Obama will fly to the south-western state to lead a tribute service for the six people who were killed and the 14 wounded in the assassination attempt on congresswoman Gabrielle Giffords, who is fighting for her life in a hospital.
His trip will take place after the family of the alleged gunman Jared Loughner said they were "so very sorry" about Saturday's assault and as surgeons gave an upbeat forecast of Democrat Giffords's condition.
Obama faces a moment fraught with risk but shrouded in political opportunity when he leads the service in Tucson, Arizona, at a time when he is trying to revive his bond with US voters.
His task is complicated by liberal claims that a climate of hate whipped up by conservative figures like Sarah Palin may have tipped Loughner over the edge and exposed malign divisions of US politics.
Presidents, in their symbolic role as head of state and commander-in-chief, are periodically required to invoke unity in a moment of crisis, weaving shocking events into a parable of American history and national mythology.
They have summoned poetry, like Ronald Reagan after a space shuttle disaster in 1986, or prose pulsing with resolve, like George W Bush in his National Cathedral address after the 11 September attacks in 2001.
Such speeches are "a way to take a tragedy and to be sober and sombre but also to use it as a way to bring the country together and to move it forward," said political science professor Jamie McKown.
Obama will likely avoid assigning blame, while honouring the dead and offering counsel for the living.
"The President began working on his speech last night. He is thinking through what he wants to say," a White House official said Tuesday.
"He will devote most of his remarks to memorialising the victims."
As many as 14,000 people were expected to attend the service at the University of Arizona amid tight security. The president was to appear alongside First Lady Michelle Obama and Republican Senator John McCain.
Surgeons meanwhile gave an upbeat outlook for Giffords on Tuesday, as she remained in intensive care after brain surgery following Saturday's attack.
"She's holding her own," said Michael Lemole, the head neurosurgeon who operated on Giffords, adding that she was still responding to simple commands, a key sign for her recovery prospects.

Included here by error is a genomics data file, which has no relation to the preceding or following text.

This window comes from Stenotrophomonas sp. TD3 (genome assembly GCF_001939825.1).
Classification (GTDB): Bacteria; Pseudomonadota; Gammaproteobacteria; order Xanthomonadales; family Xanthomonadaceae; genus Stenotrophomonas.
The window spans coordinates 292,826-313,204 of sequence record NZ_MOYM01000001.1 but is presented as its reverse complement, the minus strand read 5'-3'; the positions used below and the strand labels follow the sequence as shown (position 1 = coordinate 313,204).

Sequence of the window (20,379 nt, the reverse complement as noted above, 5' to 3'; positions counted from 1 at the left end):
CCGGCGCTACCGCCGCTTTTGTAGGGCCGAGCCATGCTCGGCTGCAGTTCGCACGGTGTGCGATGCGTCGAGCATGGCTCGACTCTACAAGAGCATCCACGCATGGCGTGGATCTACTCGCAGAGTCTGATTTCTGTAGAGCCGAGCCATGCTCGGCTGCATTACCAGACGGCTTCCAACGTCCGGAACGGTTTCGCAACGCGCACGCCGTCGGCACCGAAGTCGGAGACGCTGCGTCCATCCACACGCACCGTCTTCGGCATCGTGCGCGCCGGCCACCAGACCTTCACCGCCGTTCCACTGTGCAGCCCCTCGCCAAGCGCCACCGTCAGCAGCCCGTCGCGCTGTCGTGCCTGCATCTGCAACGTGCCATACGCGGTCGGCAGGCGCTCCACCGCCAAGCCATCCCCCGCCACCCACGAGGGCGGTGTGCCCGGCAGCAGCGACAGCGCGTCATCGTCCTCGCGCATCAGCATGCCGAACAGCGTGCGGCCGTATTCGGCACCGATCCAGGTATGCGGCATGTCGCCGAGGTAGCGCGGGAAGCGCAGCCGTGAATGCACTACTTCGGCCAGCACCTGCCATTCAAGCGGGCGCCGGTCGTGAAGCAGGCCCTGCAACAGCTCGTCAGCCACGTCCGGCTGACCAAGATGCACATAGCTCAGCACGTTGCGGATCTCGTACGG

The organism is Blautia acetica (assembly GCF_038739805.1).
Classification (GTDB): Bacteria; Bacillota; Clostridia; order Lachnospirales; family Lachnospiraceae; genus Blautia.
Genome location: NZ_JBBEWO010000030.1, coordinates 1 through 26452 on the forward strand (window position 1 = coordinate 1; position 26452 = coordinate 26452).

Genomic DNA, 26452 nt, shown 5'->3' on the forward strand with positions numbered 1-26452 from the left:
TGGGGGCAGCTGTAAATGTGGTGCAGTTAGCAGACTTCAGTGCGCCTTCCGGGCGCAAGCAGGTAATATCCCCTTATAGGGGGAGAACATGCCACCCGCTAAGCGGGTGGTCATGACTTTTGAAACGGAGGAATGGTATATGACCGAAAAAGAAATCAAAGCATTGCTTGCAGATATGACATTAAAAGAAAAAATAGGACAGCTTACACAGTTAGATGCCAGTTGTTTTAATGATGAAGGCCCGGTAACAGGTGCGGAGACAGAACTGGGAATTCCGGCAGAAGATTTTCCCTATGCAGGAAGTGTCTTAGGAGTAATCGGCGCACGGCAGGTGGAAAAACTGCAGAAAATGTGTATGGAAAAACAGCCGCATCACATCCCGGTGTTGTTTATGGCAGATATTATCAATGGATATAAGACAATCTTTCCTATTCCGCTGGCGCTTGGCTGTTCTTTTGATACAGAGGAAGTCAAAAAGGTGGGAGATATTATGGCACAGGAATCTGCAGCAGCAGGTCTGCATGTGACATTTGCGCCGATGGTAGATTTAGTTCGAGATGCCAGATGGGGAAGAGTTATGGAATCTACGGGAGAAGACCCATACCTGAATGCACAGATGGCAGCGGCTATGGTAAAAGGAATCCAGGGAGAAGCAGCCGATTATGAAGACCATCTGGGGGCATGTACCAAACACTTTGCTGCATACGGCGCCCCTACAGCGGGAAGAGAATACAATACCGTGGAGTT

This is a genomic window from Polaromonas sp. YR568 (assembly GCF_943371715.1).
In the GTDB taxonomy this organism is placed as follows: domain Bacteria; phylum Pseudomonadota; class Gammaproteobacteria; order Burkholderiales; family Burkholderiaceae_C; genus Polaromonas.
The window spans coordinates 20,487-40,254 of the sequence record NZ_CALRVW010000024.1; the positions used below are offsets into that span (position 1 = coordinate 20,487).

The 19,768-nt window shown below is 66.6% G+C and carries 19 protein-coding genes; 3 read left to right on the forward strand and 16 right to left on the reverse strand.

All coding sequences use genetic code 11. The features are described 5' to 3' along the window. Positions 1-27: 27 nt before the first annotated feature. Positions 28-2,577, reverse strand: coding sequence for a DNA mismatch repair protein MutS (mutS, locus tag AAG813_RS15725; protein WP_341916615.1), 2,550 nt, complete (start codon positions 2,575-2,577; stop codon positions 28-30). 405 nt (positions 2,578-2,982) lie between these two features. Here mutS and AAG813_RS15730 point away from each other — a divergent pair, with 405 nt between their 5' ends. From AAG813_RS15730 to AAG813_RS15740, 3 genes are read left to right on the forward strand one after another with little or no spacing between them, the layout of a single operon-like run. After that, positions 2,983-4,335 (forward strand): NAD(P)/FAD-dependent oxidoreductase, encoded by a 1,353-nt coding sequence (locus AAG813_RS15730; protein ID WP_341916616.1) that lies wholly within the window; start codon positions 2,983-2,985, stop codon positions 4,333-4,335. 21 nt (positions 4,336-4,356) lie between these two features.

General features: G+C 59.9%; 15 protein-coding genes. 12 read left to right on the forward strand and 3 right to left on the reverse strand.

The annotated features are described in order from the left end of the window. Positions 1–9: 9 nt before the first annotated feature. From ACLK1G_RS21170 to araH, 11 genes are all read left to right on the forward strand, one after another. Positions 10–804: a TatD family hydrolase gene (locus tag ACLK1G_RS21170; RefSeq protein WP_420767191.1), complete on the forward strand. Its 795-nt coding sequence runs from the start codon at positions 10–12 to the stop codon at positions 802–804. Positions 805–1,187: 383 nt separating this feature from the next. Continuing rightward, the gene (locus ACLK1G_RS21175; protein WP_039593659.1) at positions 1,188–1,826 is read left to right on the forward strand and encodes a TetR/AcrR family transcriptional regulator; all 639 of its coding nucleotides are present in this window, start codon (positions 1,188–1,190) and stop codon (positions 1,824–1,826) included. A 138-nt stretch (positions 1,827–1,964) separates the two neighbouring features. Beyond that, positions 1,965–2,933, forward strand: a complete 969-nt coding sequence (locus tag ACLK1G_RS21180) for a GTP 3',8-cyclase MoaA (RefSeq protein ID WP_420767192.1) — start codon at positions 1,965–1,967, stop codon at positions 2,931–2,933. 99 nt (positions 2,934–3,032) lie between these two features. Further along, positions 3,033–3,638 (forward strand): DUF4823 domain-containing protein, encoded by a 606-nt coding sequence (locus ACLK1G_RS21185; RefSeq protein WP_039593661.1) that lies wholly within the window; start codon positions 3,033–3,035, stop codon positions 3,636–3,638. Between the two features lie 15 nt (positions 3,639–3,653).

"I'm very encouraged by the fact that she's done so well," he said.
Peter Rhee, head of trauma surgery at University Medical Centre, said doctors had reduced the sedatives administered to the Democratic lawmaker, adding: "She will not die. She does not have that permission from me."
Giffords took a single bullet to the head in the shooting at a public event outside a grocery store in Tucson, which killed six including a federal judge and a nine-year-old girl.
Rhee added that the resources of the entire US military had been offered to help care for the victims, including Giffords, whose husband Mark Kelly is a US Navy captain and astronaut.
Two top military neurosurgeons flew to Tucson on Monday and praised the level of care offered to shooting victims.
Loughner's family, besieged by media since the shooting, meanwhile made their first comment, saying they were "so very sorry" for the victims of their son's attack.
"There are no words that can possibly express how we feel. We wish that there were, so we could make you feel better. We don't understand why this happened," they said in a statement released to media.
"It may not make any difference, but we wish we could change the heinous events of Saturday. We care deeply about the victims and their families, and we are so very sorry for their loss."
Earlier Bill Hileman, whose wife Suzi took nine-year-old Christina Green to the Gifford event outside a Safeway store, said she was suffering harrowing flashbacks about the moment the gunman opened fire.
The schoolgirl was the youngest victim of the shootings, allegedly carried out by 22-year-old Loughner, who appeared in court in the state capital Phoenix on Monday on five charges including murder and attempted murder.